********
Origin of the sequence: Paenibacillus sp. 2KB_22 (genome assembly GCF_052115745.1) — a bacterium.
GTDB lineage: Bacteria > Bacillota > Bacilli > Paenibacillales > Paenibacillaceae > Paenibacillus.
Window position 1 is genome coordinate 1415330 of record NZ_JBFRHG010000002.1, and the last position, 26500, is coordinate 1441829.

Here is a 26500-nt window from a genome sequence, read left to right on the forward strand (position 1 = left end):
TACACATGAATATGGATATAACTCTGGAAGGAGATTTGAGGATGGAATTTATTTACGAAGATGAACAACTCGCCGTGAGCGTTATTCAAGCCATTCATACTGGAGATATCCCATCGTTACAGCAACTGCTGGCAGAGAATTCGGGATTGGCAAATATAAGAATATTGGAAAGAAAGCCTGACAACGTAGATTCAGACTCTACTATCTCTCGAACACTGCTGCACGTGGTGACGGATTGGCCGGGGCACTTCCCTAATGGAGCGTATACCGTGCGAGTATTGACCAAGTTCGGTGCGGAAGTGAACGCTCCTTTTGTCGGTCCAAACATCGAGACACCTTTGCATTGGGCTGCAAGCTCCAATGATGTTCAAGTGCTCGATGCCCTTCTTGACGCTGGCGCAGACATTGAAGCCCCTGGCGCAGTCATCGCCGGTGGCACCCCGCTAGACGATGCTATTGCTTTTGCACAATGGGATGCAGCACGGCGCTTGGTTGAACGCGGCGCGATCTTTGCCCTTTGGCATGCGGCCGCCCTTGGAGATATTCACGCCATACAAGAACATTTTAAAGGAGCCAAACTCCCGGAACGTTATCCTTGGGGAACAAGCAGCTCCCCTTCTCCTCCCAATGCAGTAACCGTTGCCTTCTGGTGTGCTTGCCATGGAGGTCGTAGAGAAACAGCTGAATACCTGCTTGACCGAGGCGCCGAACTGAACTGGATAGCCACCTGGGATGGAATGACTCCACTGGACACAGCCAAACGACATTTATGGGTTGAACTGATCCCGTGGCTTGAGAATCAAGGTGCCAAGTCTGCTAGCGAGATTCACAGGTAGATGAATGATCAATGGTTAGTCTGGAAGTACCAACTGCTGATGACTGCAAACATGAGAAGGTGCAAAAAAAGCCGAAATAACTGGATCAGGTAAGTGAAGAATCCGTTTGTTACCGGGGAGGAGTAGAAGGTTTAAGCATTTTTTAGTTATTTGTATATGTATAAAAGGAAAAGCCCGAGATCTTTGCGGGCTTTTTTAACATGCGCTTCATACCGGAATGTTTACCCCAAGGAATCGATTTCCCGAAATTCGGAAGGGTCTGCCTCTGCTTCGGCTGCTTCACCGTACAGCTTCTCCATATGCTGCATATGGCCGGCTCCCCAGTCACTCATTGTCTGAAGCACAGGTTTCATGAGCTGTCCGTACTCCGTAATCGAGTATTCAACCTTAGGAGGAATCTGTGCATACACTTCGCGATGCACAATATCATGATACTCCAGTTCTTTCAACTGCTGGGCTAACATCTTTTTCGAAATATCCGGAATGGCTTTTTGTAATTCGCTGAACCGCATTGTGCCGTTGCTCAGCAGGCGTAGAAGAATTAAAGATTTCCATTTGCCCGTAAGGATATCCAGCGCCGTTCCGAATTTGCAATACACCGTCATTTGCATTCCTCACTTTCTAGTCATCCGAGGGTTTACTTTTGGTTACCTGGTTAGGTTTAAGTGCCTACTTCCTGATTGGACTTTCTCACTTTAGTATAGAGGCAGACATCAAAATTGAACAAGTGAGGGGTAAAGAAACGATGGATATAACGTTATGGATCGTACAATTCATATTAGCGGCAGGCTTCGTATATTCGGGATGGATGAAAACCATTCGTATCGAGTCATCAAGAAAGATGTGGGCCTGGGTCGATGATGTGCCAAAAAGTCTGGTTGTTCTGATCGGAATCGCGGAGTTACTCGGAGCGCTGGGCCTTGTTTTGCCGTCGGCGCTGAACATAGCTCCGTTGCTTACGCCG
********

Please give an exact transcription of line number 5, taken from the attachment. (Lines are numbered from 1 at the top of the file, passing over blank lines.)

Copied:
TACACATGAATATGGATATAACTCTGGAAGGAGATTTGAGGATGGAATTTATTTACGAAGATGAACAACTCGCCGTGAGCGTTATTCAAGCCATTCATACTGGAGATATCCCATCGTTACAGCAACTGCTGGCAGAGAATTCGGGATTGGCAAATATAAGAATATTGGAAAGAAAGCCTGACAACGTAGATTCAGACTCTACTATCTCTCGAACACTGCTGCACGTGGTGACGGATTGGCCGGGGCACTTCCCTAATGGAGCGTATACCGTGCGAGTATTGACCAAGTTCGGTGCGGAAGTGAACGCTCCTTTTGTCGGTCCAAACATCGAGACACCTTTGCATTGGGCTGCAAGCTCCAATGATGTTCAAGTGCTCGATGCCCTTCTTGACGCTGGCGCAGACATTGAAGCCCCTGGCGCAGTCATCGCCGGTGGCACCCCGCTAGACGATGCTATTGCTTTTGCACAATGGGATGCAGCACGGCGCTTGGTTGAACGCGGCGCGATCTTTGCCCTTTGGCATGCGGCCGCCCTTGGAGATATTCACGCCATACAAGAACATTTTAAAGGAGCCAAACTCCCGGAACGTTATCCTTGGGGAACAAGCAGCTCCCCTTCTCCTCCCAATGCAGTAACCGTTGCCTTCTGGTGTGCTTGCCATGGAGGTCGTAGAGAAACAGCTGAATACCTGCTTGACCGAGGCGCCGAACTGAACTGGATAGCCACCTGGGATGGAATGACTCCACTGGACACAGCCAAACGACATTTATGGGTTGAACTGATCCCGTGGCTTGAGAATCAAGGTGCCAAGTCTGCTAGCGAGATTCACAGGTAGATGAATGATCAATGGTTAGTCTGGAAGTACCAACTGCTGATGACTGCAAACATGAGAAGGTGCAAAAAAAGCCGAAATAACTGGATCAGGTAAGTGAAGAATCCGTTTGTTACCGGGGAGGAGTAGAAGGTTTAAGCATTTTTTAGTTATTTGTATATGTATAAAAGGAAAAGCCCGAGATCTTTGCGGGCTTTTTTAACATGCGCTTCATACCGGAATGTTTACCCCAAGGAATCGATTTCCCGAAATTCGGAAGGGTCTGCCTCTGCTTCGGCTGCTTCACCGTACAGCTTCTCCATATGCTGCATATGGCCGGCTCCCCAGTCACTCATTGTCTGAAGCACAGGTTTCATGAGCTGTCCGTACTCCGTAATCGAGTATTCAACCTTAGGAGGAATCTGTGCATACACTTCGCGATGCACAATATCATGATACTCCAGTTCTTTCAACTGCTGGGCTAACATCTTTTTCGAAATATCCGGAATGGCTTTTTGTAATTCGCTGAACCGCATTGTGCCGTTGCTCAGCAGGCGTAGAAGAATTAAAGATTTCCATTTGCCCGTAAGGATATCCAGCGCCGTTCCGAATTTGCAATACACCGTCATTTGCATTCCTCACTTTCTAGTCATCCGAGGGTTTACTTTTGGTTACCTGGTTAGGTTTAAGTGCCTACTTCCTGATTGGACTTTCTCACTTTAGTATAGAGGCAGACATCAAAATTGAACAAGTGAGGGGTAAAGAAACGATGGATATAACGTTATGGATCGTACAATTCATATTAGCGGCAGGCTTCGTATATTCGGGATGGATGAAAACCATTCGTATCGAGTCATCAAGAAAGATGTGGGCCTGGGTCGATGATGTGCCAAAAAGTCTGGTTGTTCTGATCGGAATCGCGGAGTTACTCGGAGCGCTGGGCCTTGTTTTGCCGTCGGCGCTGAACATAGCTCCGTTGCTTACGCCG